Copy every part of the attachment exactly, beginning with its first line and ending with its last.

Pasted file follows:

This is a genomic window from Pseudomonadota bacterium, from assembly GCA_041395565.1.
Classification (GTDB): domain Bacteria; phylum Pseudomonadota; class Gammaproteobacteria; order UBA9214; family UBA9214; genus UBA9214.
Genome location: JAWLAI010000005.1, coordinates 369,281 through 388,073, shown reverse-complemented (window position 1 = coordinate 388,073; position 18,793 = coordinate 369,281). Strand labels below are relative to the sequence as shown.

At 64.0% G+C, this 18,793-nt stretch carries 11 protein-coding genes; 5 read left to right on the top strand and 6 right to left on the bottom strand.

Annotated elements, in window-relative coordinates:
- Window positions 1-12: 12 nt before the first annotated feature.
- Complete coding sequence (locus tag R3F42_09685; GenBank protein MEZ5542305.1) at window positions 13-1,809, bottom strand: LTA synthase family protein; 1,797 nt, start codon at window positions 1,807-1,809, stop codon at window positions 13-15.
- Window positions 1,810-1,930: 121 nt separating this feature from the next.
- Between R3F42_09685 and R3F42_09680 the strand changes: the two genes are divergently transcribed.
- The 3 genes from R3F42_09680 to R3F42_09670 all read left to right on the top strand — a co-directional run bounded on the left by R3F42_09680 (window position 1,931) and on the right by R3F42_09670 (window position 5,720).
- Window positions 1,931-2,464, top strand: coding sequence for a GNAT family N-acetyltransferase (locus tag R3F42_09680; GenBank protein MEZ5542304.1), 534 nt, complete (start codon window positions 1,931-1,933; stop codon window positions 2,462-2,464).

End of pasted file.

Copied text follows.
This is a genomic window from Pseudomonadota bacterium, from assembly GCA_041395565.1.
Classification (GTDB): domain Bacteria; phylum Pseudomonadota; class Gammaproteobacteria; order UBA9214; family UBA9214; genus UBA9214.
Genome location: JAWLAI010000005.1, coordinates 369,281 through 388,073, shown reverse-complemented (window position 1 = coordinate 388,073; position 18,793 = coordinate 369,281). Strand labels below are relative to the sequence as shown.

At 64.0% G+C, this 18,793-nt stretch carries 11 protein-coding genes; 5 read left to right on the top strand and 6 right to left on the bottom strand.

Annotated elements, in window-relative coordinates:
- Window positions 1-12: 12 nt before the first annotated feature.
- Complete coding sequence (locus tag R3F42_09685; GenBank protein MEZ5542305.1) at window positions 13-1,809, bottom strand: LTA synthase family protein; 1,797 nt, start codon at window positions 1,807-1,809, stop codon at window positions 13-15.
- Window positions 1,810-1,930: 121 nt separating this feature from the next.
- Between R3F42_09685 and R3F42_09680 the strand changes: the two genes are divergently transcribed.
- The 3 genes from R3F42_09680 to R3F42_09670 all read left to right on the top strand — a co-directional run bounded on the left by R3F42_09680 (window position 1,931) and on the right by R3F42_09670 (window position 5,720).
- Window positions 1,931-2,464, top strand: coding sequence for a GNAT family N-acetyltransferase (locus tag R3F42_09680; GenBank protein MEZ5542304.1), 534 nt, complete (start codon window positions 1,931-1,933; stop codon window positions 2,462-2,464).